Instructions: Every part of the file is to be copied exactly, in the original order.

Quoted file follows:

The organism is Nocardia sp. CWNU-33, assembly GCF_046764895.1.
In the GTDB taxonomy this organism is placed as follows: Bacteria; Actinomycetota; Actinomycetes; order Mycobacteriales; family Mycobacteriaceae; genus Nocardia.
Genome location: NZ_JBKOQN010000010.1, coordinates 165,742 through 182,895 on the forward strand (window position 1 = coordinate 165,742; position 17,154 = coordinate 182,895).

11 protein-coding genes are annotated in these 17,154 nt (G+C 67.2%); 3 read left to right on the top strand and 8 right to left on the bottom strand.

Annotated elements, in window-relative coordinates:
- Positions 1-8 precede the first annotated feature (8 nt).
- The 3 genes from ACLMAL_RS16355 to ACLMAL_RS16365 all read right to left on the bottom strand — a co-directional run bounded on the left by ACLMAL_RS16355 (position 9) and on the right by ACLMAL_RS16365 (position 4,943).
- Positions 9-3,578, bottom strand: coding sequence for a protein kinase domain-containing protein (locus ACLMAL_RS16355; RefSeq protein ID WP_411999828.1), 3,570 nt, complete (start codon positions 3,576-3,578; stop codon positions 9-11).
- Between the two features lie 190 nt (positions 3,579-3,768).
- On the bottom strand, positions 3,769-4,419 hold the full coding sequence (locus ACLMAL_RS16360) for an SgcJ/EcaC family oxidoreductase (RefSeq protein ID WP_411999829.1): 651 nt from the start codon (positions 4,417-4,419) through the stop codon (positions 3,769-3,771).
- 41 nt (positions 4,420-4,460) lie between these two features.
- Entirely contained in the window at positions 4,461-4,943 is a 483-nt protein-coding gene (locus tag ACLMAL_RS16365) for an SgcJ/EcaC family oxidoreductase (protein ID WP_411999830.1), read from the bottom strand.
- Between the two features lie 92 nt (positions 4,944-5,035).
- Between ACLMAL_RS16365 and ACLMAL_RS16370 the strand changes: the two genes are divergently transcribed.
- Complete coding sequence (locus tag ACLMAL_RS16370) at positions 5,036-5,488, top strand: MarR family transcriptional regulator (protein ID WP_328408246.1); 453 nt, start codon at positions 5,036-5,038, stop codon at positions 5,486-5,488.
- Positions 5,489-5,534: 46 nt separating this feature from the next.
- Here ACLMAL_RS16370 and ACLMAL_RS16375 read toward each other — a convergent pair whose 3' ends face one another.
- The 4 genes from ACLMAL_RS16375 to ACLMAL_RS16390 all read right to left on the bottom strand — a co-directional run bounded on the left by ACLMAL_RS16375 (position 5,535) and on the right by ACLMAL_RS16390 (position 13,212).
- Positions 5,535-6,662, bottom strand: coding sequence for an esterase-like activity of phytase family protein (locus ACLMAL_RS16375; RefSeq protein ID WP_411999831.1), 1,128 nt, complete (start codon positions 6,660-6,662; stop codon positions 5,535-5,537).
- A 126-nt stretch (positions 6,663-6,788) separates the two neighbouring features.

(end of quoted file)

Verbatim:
The organism is Nocardia sp. CWNU-33, assembly GCF_046764895.1.
In the GTDB taxonomy this organism is placed as follows: Bacteria; Actinomycetota; Actinomycetes; order Mycobacteriales; family Mycobacteriaceae; genus Nocardia.
Genome location: NZ_JBKOQN010000010.1, coordinates 165,742 through 182,895 on the forward strand (window position 1 = coordinate 165,742; position 17,154 = coordinate 182,895).

11 protein-coding genes are annotated in these 17,154 nt (G+C 67.2%); 3 read left to right on the top strand and 8 right to left on the bottom strand.

Annotated elements, in window-relative coordinates:
- Positions 1-8 precede the first annotated feature (8 nt).
- The 3 genes from ACLMAL_RS16355 to ACLMAL_RS16365 all read right to left on the bottom strand — a co-directional run bounded on the left by ACLMAL_RS16355 (position 9) and on the right by ACLMAL_RS16365 (position 4,943).
- Positions 9-3,578, bottom strand: coding sequence for a protein kinase domain-containing protein (locus ACLMAL_RS16355; RefSeq protein ID WP_411999828.1), 3,570 nt, complete (start codon positions 3,576-3,578; stop codon positions 9-11).
- Between the two features lie 190 nt (positions 3,579-3,768).
- On the bottom strand, positions 3,769-4,419 hold the full coding sequence (locus ACLMAL_RS16360) for an SgcJ/EcaC family oxidoreductase (RefSeq protein ID WP_411999829.1): 651 nt from the start codon (positions 4,417-4,419) through the stop codon (positions 3,769-3,771).
- 41 nt (positions 4,420-4,460) lie between these two features.
- Entirely contained in the window at positions 4,461-4,943 is a 483-nt protein-coding gene (locus tag ACLMAL_RS16365) for an SgcJ/EcaC family oxidoreductase (protein ID WP_411999830.1), read from the bottom strand.
- Between the two features lie 92 nt (positions 4,944-5,035).
- Between ACLMAL_RS16365 and ACLMAL_RS16370 the strand changes: the two genes are divergently transcribed.
- Complete coding sequence (locus tag ACLMAL_RS16370) at positions 5,036-5,488, top strand: MarR family transcriptional regulator (protein ID WP_328408246.1); 453 nt, start codon at positions 5,036-5,038, stop codon at positions 5,486-5,488.
- Positions 5,489-5,534: 46 nt separating this feature from the next.
- Here ACLMAL_RS16370 and ACLMAL_RS16375 read toward each other — a convergent pair whose 3' ends face one another.
- The 4 genes from ACLMAL_RS16375 to ACLMAL_RS16390 all read right to left on the bottom strand — a co-directional run bounded on the left by ACLMAL_RS16375 (position 5,535) and on the right by ACLMAL_RS16390 (position 13,212).
- Positions 5,535-6,662, bottom strand: coding sequence for an esterase-like activity of phytase family protein (locus ACLMAL_RS16375; RefSeq protein ID WP_411999831.1), 1,128 nt, complete (start codon positions 6,660-6,662; stop codon positions 5,535-5,537).
- A 126-nt stretch (positions 6,663-6,788) separates the two neighbouring features.